You can season as you like with salt, pepper, nutmeg, and cinnamon.
Pumpkins and winter squash are ready to harvest when the main stem of the squash becomes hard and withers. Many people say if the stem is not easy to score with your thumbnail then the squash is ready to harvest.
Onions and Garlic
Both are easy to grow foods. I plant a large variety of onions. The primary staple for my kitchen is sweet yellow onions. I also plant white onions and green onions. Red onions are another favorite. I plant sweet reds and those that are hot.
Garlic is also a staple of my kitchen. I mix the softneck and hardneck varieties of garlic in my garden. You can find good garlic seed stock at your organic grocery store. This allows you to try the garlic and pick a variety that you love.
Both garlic and onions are easy to grow. I only grow onions from seed sets rather than from seeds. I overplant garlic so that I have a store of garlic for next season. Here, we plant both on the cusp of fall/winter. They are usually ready to harvest by June or July. Both store well and I usually have onions and garlic from harvest through March. I do dehydrate garlic so that I have it for use all year long.
This is a pretty comprehensive list of foods that you can grow for Thanksgiving or holiday meals. Others include peas, which are easy to grow. I plant peas along the fence and they climb the wire and produce all summer long. Shelling peas are great for salads, steamed or as a side. Snow peas produce most of the late fall and into spring if your temperature is not too cold.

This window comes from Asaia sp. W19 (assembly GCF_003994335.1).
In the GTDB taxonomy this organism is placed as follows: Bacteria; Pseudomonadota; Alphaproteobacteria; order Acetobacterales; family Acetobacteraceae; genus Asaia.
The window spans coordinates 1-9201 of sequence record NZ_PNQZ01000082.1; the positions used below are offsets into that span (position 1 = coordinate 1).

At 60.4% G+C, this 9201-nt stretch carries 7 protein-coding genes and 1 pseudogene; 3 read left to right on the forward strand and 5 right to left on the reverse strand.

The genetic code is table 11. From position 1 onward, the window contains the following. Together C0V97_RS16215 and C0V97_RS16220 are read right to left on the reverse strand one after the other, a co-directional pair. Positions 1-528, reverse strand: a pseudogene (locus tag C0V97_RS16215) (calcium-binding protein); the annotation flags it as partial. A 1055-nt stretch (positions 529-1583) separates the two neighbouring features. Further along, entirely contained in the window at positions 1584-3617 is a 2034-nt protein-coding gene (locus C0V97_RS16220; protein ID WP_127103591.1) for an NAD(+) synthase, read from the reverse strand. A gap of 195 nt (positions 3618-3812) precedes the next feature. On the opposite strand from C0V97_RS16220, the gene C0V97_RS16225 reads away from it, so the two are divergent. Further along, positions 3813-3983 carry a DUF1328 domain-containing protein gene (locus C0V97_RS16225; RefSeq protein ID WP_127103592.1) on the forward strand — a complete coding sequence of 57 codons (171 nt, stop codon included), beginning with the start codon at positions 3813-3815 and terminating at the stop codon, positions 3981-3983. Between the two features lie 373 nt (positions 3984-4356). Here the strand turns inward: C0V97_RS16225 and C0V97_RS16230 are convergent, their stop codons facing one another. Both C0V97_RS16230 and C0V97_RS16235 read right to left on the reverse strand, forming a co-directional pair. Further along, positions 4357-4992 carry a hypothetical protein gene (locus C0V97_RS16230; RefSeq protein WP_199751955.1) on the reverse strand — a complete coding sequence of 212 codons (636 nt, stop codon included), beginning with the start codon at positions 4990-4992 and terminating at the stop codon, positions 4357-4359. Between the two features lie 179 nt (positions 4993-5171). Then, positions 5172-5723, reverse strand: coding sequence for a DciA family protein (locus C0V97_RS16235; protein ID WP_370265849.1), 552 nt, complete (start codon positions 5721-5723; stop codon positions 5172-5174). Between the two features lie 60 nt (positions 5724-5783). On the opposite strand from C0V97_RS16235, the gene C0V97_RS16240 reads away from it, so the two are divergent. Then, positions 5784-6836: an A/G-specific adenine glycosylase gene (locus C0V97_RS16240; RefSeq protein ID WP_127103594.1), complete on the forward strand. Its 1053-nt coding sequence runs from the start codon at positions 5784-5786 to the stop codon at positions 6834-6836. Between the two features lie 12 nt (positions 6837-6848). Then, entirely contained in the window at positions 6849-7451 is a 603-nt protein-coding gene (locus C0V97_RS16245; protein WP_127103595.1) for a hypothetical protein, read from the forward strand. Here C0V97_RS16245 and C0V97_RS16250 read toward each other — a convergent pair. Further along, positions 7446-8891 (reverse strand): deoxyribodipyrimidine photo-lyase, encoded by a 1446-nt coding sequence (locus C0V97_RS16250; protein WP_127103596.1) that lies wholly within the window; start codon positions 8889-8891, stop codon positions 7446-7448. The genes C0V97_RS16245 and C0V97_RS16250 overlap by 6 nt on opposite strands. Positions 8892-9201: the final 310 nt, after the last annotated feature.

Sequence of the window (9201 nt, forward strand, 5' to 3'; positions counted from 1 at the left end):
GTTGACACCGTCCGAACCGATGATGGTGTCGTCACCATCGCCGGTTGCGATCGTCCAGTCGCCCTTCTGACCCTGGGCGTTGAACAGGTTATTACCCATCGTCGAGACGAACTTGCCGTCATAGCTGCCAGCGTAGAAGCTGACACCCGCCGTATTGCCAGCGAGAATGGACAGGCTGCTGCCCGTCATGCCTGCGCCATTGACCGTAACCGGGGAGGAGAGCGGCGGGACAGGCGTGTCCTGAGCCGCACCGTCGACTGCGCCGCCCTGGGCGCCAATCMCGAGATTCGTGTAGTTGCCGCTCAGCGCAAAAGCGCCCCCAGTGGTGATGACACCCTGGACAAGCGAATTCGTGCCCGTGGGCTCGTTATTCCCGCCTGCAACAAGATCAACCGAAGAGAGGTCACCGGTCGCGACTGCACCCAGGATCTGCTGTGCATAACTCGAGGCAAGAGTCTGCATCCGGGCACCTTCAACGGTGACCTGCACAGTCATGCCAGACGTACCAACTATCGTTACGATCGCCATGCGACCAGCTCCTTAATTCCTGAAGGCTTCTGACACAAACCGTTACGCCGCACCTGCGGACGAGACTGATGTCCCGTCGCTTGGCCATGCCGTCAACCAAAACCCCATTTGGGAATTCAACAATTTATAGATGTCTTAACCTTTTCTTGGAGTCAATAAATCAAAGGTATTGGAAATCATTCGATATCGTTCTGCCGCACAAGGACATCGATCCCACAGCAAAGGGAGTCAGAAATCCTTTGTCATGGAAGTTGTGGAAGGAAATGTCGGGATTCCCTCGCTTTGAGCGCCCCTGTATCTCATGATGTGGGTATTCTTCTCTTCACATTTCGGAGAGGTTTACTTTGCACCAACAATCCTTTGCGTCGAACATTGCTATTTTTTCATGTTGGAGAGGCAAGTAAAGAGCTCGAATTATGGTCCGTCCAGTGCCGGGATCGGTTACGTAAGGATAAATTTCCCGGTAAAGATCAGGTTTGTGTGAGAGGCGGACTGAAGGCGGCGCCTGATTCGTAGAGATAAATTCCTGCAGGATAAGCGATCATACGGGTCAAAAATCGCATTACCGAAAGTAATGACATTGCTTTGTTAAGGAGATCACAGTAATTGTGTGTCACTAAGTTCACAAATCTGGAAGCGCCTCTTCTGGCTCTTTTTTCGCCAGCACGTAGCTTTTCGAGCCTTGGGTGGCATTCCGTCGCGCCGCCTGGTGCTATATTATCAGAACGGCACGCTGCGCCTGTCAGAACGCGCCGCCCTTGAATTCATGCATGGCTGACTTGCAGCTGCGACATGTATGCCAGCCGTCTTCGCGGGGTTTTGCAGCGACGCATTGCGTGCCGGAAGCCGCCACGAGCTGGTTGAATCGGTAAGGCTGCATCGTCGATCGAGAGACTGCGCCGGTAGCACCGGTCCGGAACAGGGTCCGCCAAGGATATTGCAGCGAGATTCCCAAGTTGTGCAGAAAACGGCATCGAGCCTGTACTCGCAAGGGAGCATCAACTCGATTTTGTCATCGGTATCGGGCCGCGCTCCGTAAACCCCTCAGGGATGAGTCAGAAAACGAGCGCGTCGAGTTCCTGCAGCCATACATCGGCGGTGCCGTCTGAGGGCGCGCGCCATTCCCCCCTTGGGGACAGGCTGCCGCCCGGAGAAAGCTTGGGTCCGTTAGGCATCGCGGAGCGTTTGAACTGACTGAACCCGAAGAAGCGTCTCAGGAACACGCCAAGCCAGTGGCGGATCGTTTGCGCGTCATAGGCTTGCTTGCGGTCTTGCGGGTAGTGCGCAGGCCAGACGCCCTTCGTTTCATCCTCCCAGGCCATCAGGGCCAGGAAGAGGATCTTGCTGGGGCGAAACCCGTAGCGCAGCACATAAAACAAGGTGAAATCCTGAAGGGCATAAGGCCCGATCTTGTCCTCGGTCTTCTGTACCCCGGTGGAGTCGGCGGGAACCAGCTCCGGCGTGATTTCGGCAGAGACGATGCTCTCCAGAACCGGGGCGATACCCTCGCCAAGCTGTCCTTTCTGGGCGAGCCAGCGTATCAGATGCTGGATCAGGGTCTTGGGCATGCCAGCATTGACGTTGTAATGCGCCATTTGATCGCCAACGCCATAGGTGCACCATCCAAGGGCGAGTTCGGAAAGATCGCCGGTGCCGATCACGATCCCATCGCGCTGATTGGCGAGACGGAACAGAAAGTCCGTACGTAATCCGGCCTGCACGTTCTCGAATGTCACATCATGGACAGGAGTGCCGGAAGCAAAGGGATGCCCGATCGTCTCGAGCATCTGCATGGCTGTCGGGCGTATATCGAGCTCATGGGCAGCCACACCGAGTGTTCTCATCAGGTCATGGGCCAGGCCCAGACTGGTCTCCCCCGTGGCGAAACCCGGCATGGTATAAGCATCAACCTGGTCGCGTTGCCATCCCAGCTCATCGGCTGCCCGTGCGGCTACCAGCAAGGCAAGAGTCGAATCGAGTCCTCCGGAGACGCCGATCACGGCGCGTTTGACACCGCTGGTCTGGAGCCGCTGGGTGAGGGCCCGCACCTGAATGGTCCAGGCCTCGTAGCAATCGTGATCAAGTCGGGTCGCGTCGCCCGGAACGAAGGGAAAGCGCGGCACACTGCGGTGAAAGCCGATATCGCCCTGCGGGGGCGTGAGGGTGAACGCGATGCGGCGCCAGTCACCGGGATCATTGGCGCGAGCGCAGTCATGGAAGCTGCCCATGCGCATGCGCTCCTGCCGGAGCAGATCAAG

Other Foods You Can Grow
Beets are another great food. We enjoy pickled beets and I love them roasted with salt, pepper, and butter. The golden beets are great for roasting and the red beets are wonderful steamed or pickled.
Fruits that you can grow for Thanksgiving include ground cherries, which are sweet and delicious and go great in pies. Persimmons can also be a wonderful treat. I grow Fuyu persimmons which are a Japanese variety. They do well here in the cold and the fruit is akin to an apple rather than the traditional persimmon which must be nearly rotten to enjoy. Apples, peaches, and apricots are other staples of my garden. We can peaches and other fruit for use all year long but apples are a fall crop as are persimmons.
One of the biggest tips for gardening is to plan your garden by what you eat or will use. If you are new to gardening, start small. Gardening can be a lot of work and many people try it and then fail at it because they cannot keep up with the chores. Simple gardening projects can be planting an herb garden in a small barrel or container.
When it comes to growing a garden there is no reason that we cannot grow most of the food we eat. Around my house, I grow about 75-80 of the food that I eat. I am very blessed to be able to fish. For meat, I buy from local ranchers that raise their livestock in healthy and sustainable ways. As Thanksgiving approaches, may your yields be strong and your gardens rich.
If you enjoyed this article, consider following our Facebook page.
Want more homesteading ideas? Get Backdoor Survival Lifeline